Given the default rekeying interval of 3600 seconds, a number of 1,000,000 clients would mean that the server would need to be able to complete 278 key exchanges per second on average. While a key exchange is a rather CPU-intensive task, you could offload it to dedicated hardware if needed - cryptographic accelerator cards available easily meet and exceed this number of TLS handshakes. And memory restrictions should not bother too much as well - a 64-bit binary should take care of any virtual memory restrictions you would be likely to hit otherwise.

But the real beauty with OpenVPN is that you can scale it out quite easily - simply set up an arbitrary number of OpenVPN servers and make sure your clients are using them (e.g. through DNS round-robin), configure a dynamic routing protocol of your choice (typically this would be RIP due to its simplicity) and your infrastructure would be capable of supporting an arbitrary number of clients as long as you've got enough hardware.

Solution 3:

Update 2018

Not sure what all has changed since 2012. Just wanted to give an update as to my experience in 2018. We have deployed an openvpn network very similar to the OP setup. Our endpoints are full blown linux pcs instead of embedded devices. Each endpoint has a monitor used to display information and alarm for that site and our server allows us a single point to remote into all endpoints. The network isn't overly active but sometimes has 5-10 remote sessions simultaneously.

Using a current build of openvpn at around 100 clients on an azure image with a single core and 2gb of ram we use around 0.7% of memory on average and the cpu usage is almost always around 0%. Based on what I found for this smaller test I figure a single server with decent specs would easily handle 50000 concurrent if it had the ram to support it. If ram usage scaled linearly then 16gb would be able to handle 50000 users with enough extra on a dedicated openvpn machine.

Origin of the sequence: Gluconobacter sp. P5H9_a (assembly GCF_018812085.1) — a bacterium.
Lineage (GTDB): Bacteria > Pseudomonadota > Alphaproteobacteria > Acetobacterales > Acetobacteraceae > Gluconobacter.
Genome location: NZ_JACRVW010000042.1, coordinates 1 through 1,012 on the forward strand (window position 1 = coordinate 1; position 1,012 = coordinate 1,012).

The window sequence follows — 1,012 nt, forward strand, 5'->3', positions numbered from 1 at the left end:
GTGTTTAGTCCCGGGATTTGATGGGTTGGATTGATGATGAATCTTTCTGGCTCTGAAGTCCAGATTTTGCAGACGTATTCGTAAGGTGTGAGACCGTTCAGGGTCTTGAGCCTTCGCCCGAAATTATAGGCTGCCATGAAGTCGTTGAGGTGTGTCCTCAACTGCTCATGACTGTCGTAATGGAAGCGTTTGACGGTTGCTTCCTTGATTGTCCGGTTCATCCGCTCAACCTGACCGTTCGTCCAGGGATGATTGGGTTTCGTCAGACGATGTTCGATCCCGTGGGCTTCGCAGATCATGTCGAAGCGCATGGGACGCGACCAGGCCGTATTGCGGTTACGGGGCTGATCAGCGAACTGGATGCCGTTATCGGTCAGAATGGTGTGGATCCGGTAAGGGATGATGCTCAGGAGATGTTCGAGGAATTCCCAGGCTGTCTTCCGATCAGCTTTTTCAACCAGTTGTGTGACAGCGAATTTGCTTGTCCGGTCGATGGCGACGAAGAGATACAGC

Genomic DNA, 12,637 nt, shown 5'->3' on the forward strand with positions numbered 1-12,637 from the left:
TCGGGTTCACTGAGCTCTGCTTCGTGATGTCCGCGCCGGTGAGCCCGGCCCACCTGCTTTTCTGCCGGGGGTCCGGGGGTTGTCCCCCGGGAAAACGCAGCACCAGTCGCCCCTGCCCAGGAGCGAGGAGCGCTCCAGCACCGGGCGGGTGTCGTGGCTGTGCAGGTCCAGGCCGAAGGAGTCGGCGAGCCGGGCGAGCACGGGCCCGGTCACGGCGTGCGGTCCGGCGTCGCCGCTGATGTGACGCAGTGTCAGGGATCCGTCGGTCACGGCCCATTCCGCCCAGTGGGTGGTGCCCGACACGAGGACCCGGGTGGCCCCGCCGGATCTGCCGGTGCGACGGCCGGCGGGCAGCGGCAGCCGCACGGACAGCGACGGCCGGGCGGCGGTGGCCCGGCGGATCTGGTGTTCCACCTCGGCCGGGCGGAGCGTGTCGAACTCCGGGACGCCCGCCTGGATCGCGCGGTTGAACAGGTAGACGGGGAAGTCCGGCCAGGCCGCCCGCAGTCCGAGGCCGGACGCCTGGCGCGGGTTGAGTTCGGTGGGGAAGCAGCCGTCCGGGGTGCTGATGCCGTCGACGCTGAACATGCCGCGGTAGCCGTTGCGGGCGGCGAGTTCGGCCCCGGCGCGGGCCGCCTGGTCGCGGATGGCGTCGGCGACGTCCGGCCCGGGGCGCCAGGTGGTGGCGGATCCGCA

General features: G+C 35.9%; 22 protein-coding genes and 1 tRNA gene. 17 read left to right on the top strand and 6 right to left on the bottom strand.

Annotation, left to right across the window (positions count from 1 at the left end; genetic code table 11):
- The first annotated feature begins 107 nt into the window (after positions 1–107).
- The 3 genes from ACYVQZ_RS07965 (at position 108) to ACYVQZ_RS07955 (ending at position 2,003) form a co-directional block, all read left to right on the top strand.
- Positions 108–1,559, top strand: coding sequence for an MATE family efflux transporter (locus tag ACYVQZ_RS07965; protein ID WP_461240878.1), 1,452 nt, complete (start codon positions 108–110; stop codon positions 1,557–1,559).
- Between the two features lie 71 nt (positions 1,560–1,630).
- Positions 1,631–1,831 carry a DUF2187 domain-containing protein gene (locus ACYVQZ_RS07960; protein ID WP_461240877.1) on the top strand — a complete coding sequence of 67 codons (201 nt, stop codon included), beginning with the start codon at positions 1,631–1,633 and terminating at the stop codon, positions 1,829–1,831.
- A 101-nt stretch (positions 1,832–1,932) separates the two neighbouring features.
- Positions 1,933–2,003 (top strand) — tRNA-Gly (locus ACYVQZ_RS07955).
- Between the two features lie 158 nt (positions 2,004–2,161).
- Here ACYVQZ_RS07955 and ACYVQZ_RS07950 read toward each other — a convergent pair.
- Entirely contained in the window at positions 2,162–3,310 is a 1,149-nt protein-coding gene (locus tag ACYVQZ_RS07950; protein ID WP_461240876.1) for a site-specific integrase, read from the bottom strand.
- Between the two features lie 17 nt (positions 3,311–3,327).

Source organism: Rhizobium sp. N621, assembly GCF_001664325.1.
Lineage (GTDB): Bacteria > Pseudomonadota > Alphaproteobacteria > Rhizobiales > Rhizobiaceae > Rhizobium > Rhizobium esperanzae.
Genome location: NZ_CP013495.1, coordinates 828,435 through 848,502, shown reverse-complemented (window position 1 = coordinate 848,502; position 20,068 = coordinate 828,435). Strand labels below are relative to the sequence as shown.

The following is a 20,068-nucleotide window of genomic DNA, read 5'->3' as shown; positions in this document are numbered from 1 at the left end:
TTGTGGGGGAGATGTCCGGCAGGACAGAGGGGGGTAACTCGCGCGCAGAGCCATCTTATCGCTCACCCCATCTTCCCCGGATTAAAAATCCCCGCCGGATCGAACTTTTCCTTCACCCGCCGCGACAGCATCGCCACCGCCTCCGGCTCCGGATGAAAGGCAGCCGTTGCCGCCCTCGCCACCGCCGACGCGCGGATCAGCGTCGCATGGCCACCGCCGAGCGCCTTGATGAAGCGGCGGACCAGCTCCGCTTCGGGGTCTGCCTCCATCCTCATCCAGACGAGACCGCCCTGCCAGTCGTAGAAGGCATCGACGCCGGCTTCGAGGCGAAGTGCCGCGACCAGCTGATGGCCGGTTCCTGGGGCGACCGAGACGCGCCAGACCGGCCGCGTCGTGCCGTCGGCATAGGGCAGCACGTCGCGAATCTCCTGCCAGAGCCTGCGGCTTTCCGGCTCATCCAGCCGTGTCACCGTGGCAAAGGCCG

We are not at a large enough scale to say that with significant confidence but I just wanted to give a recent update since when originally deploying our network I found this and was expecting much more resource usage at this scale. Now, I do believe the cpu that runs this does have hardware encryption and I'm not sure at what point that would be overloaded traffic wise but for endpoints that do not communicate a lot this shouldn't be an issue.

At 1000000 you would need 200gb of ram on a single machine(if scaled linearly with extra) while this is possible I would think at that point you would want to have 5 machines each with 64gb of ram so you don't have a single point of failure. This should allow maintenance, restarts and replacements of 1 or even 2 machines without significant issues.

My ram estimates are likely way overkill since I'm dividing the entire openvpn usage by number of clients where only a portion of that ram is due to clients.

We have added 74 endpoints in a year since initially deployed. I hope to continue to grow that number significantly and will make a further update if we get to a decent scale.